Saturday, April 4, 2015

At Least 60 Years of Ferrocene: The Discovery and Rediscovery of the Sandwich Complexes #chempaperaday 207

This is probably one of the most interesting and surprising articles I have read. 

I guess all inorganic/organometallic chemists know (I hope) the story of the discovery of ferrocene and other sandwich complexes. It all starts with Pauson and Kealy's Nature papers on the discovery of an unusually stable compound ("What was this remarkable substance we had made?") and goes on. I will not go into the story. If you want to learn, you should read this paper and many other historical papers on these compounds. Later, it turns out that in fact they were not the first people to discover this compound. Many other people had already seen this complex but they simply did not report it. The compound gets attention from several chemists including Woodward, Fischer and Wilkinson. In fact, the name ferrocene was given by Woodward. Soon, the competition between Fischer and Wilkinson started. They literally divided "the periodic table between them".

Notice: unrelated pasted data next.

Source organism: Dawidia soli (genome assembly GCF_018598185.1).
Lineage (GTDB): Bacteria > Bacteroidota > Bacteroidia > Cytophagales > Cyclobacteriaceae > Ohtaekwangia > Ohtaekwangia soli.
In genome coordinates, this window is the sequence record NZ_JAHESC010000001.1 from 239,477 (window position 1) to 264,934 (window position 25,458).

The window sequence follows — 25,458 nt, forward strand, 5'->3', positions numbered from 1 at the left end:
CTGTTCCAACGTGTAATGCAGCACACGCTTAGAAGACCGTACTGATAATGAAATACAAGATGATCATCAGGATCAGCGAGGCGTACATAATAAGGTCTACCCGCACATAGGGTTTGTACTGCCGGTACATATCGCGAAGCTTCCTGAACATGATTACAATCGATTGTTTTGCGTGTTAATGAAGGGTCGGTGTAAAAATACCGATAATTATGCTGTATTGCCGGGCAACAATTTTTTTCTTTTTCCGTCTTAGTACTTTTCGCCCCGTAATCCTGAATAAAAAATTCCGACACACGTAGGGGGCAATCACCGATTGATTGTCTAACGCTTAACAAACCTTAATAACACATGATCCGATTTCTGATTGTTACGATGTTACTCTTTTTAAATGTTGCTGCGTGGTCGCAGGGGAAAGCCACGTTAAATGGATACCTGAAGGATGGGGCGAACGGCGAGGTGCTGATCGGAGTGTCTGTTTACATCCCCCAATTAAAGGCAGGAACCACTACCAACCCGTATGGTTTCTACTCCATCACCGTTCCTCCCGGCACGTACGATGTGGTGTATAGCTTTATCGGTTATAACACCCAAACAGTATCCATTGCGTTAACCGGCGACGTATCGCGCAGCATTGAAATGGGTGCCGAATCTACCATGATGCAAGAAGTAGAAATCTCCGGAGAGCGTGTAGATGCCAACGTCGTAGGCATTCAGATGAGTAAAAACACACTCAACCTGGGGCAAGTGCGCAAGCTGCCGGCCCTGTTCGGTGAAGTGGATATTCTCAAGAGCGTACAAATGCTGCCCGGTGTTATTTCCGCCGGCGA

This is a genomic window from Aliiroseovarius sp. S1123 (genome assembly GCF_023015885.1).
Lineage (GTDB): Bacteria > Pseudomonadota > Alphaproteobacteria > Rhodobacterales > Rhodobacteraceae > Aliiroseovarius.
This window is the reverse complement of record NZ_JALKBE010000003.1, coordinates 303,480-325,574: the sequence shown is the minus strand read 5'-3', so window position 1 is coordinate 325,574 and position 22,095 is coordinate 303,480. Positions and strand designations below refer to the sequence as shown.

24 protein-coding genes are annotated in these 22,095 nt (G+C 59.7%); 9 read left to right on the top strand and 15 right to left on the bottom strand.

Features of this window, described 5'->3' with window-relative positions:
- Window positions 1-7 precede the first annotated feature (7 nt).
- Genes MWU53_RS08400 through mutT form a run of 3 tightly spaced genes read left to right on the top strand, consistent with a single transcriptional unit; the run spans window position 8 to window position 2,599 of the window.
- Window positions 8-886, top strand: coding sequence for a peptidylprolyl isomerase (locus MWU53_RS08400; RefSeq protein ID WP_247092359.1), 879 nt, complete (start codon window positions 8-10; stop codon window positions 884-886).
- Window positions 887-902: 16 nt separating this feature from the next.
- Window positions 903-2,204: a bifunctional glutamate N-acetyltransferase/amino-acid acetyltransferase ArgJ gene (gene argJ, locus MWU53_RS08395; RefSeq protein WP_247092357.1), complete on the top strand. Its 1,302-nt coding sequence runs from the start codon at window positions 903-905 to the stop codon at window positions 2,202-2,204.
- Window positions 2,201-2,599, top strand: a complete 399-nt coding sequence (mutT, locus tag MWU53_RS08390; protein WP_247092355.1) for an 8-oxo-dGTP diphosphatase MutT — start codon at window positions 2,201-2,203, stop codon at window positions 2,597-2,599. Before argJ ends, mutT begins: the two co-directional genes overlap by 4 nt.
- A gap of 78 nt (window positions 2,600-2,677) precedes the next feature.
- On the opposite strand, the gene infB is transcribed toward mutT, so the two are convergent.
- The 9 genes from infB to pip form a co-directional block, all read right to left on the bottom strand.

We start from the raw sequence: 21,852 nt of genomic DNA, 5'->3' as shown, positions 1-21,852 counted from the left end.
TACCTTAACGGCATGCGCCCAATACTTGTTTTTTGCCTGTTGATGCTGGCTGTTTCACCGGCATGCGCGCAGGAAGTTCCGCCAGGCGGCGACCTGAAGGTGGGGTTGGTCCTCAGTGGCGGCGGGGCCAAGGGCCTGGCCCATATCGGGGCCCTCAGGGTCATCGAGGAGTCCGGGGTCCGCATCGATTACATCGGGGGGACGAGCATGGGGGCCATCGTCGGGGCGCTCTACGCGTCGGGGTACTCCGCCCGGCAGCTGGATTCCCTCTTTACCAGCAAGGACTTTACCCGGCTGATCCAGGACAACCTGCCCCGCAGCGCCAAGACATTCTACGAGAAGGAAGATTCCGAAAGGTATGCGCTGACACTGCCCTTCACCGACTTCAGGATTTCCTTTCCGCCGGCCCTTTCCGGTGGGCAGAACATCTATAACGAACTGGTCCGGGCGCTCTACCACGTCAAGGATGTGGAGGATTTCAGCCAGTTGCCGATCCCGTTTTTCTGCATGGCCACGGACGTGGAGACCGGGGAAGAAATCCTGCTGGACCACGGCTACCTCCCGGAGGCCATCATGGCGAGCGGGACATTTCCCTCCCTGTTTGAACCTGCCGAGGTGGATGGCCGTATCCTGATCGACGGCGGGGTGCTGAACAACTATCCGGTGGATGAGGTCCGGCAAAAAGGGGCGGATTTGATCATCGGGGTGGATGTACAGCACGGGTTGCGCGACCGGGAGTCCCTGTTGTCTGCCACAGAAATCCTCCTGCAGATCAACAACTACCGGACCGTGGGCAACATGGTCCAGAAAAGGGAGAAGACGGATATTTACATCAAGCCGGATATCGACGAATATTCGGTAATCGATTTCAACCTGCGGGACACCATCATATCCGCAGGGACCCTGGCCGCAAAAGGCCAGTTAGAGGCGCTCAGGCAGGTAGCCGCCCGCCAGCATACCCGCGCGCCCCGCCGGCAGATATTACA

This is an incredibly well written story. The most interesting two things for me are the comments of a reviewer and Woodward's comments on the Nobel Prize in Chemistry.

First, the referee writes to Woodward "We have dispatched your communication to the printer but I cannot help feeling that you have been at the hashish again."

Secondly, Woodwards writes to the committee on the Nobel prize saying "...I am sure-committed a grave injustice...Both of these concepts were simply, completely, and entirely mine, and mine alone." wow!

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